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Lights slowly coming back on in Hall
Downed trees slow crews' progress in area
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A destroyed transformer and power pole sit next to Cash Road in South Hall on Wednesday. - photo by Nick Bowman

Lights are coming back on across storm-struck Hall County after tens of thousands of people went more than two days without power.

In the city of Gainesville, more than 1,500 Georgia Power customers had no power at 9 a.m. Thursday, down from 3,300 at 10 p.m. Wednesday and 12,000 a day earlier. More than half of the city lost power during the storm.

Georgia Power serves all of the city and parts of the county, while Jackson EMC serves Hall County. Jackson EMC spokesman Mark Owen said Wednesday that the “vast majority” of the company’s outages would be cleared by midnight Wednesday.

By 8 a.m., more than 4,700 Jackson EMC customers in Hall remained without power and 8.500 around the region, down to about 4 percent of those served. Wednesday night, the cooperative identified 59 broken poles in Hall County and 148 broken poles throughout its 10-county service area.

It takes about four hours to replace a damaged pole.

The power outages again led schools in Hall County and Gainesville to close for a fourth day Thursday as many remain in the dark (complete closings list).

Hall remains a problem area for Jackson EMC and Georgia Power as the rest of the state comes back online. At its height, 115,209 Jackson EMC customers were without power throughout its system. Hall County hit a peak of 45,531 customers without power from Jackson EMC.

The city of Gainesville had some of the most widespread outages remaining in Georgia Power’s statewide network Wednesday.

With its statewide footprint and resources focused on the southern end of the state, Georgia Power made little progress up to Wednesday on restoring electricity in the city since Tropical Storm Irma struck Monday, uprooting thousands of trees and dropping even more people into darkness.

In the Lula area, almost all of Georgia Power’s customers remained without power Wednesday. In the Candler area and northward, about half of Georgia Power customers had no power. Along Dawsonville and Cleveland highways in West Hall and North Hall, more than 60 percent of the company’s customers still didn’t have power.

More than 6,000 customers of Georgia Power remained without power in the Buford area at the south end of Lake Lanier at the end of the workday Wednesday.

Gainesville City Manager Bryan Lackey said Wednesday morning that Gainesville Public Works crews had been unable to remove just about any of the trees that had taken down power lines in city limits because they had not been cleared by Georgia Power.

Trees that fall on power lines cannot be touched by city employees until Georgia Power certifies that the lines aren’t live with electricity. Without equipment in the area, lines weren’t being certified as dead and trees remained blocking roads and sitting on power lines.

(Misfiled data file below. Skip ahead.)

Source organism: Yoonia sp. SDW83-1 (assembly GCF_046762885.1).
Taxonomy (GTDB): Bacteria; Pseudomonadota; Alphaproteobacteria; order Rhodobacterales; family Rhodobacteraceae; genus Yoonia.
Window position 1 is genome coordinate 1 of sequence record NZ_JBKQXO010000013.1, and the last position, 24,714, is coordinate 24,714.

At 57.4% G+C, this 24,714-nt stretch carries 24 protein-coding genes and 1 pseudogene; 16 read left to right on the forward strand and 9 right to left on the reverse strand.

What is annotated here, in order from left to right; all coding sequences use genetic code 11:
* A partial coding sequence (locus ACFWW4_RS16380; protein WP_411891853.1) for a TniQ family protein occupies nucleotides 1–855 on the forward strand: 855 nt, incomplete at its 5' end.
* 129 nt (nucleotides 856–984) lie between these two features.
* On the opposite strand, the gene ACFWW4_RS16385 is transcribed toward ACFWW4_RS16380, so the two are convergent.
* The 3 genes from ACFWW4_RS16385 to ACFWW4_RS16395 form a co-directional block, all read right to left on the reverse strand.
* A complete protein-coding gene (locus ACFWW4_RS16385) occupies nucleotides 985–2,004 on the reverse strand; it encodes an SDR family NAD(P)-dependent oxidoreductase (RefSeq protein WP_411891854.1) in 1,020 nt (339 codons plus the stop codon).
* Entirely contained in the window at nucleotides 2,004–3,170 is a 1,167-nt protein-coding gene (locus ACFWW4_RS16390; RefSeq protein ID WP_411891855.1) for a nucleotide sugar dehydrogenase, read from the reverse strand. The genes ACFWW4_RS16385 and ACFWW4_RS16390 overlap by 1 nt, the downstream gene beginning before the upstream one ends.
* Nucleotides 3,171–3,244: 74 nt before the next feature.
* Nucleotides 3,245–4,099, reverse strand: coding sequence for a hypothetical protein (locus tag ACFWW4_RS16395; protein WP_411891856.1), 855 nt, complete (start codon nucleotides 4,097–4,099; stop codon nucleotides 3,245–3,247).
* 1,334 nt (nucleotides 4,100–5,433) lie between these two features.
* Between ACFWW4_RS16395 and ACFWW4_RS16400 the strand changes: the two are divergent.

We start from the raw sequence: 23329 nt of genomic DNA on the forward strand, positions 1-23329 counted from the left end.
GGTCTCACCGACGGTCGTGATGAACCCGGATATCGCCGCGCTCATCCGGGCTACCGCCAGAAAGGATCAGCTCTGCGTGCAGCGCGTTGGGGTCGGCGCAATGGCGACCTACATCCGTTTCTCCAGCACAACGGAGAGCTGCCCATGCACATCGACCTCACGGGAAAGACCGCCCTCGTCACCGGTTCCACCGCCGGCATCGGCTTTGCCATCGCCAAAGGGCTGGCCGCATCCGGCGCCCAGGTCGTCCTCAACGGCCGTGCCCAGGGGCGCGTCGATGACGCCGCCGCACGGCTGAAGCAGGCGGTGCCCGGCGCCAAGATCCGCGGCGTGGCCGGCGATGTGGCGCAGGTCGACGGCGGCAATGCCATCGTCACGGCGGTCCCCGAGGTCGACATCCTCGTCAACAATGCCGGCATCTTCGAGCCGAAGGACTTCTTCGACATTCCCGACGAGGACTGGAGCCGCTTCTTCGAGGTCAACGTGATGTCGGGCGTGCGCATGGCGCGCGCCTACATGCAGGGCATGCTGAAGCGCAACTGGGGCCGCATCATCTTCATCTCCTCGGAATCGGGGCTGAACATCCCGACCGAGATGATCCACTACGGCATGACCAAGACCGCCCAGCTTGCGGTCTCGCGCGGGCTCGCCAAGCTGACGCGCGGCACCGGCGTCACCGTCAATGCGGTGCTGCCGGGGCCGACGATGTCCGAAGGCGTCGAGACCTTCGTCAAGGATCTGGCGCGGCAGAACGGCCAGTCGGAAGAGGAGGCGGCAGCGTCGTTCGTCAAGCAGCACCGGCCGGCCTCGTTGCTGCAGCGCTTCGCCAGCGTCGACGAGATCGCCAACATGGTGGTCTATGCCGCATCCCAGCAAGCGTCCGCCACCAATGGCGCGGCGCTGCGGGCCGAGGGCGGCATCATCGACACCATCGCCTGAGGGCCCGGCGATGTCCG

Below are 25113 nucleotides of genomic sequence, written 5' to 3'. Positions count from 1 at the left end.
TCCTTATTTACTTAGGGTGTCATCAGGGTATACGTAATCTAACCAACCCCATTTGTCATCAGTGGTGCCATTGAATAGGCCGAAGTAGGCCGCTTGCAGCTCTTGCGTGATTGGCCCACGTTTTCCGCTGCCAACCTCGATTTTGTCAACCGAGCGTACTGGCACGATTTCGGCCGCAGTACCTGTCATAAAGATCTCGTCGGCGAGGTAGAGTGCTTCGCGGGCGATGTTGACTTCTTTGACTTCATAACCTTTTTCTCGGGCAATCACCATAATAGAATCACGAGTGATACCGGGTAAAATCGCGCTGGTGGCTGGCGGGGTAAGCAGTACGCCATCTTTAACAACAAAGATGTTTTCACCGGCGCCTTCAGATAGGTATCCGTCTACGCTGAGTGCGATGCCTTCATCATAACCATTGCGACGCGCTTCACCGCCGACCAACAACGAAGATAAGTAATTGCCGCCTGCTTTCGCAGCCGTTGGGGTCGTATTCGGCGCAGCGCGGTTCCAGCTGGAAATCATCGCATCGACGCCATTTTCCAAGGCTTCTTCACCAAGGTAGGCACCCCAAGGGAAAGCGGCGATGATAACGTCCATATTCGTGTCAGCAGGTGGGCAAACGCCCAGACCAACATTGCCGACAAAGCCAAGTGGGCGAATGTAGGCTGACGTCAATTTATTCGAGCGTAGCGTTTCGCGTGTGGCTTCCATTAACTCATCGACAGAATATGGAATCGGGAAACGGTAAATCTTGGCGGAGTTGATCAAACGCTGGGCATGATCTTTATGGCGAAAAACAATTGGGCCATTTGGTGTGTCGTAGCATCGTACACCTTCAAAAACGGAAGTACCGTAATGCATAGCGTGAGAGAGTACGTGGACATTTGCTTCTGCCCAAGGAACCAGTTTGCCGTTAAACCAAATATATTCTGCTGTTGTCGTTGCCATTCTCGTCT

However, Lackey said the city had received word that the power company would have equipment rolling in the city Wednesday. Progress was indeed being made midweek, as  customers without power fell from more than 10,000 to about 3,500 through the day on Wednesday, according to the Georgia Power outage map.

A Georgia Power statement on Wednesday said 95 percent of its customers would be back online by Sunday. The company also said estimated restoration times for specific areas would be available Thursday.

Jackson EMC had called in contractors from throughout the country and the state to help repair lines in its service area.

A crew from Douglasville-based GreyStone Power Corp. worked near Flowery Branch and Oakwood on Wednesday, repairing destroyed poles near Cash Road and others.

The crew of about a half-dozen men worked with two bucket trucks to tear down damaged poles and replace them with fresh equipment — a laborious process even in the best of conditions.

And linemen haven’t had the best of conditions this week. Work was slowed Monday and Tuesday because of high winds, and the bucket trucks needed to install power cables and transformers aren’t rated to handle gusts of more than 35 mph, according to Owen.

The GreyStone crew was one of hundreds working throughout Hall County. Jackson EMC had a workforce of more than 750 on Wednesday, an increase of several hundred from the beginning of the week.

Workers include regular employees, Georgia linemen and contractors from New Jersey, Pennsylvania, Ohio and Minnesota.

Estimating how many people outages have affected has been difficult, as power customers include everything from homes to businesses to individual chicken coops, according to Jackson EMC spokeswoman April Sorrow. The average Hall County household includes three people, and as of 2016 there were almost 62,000 households in the county.

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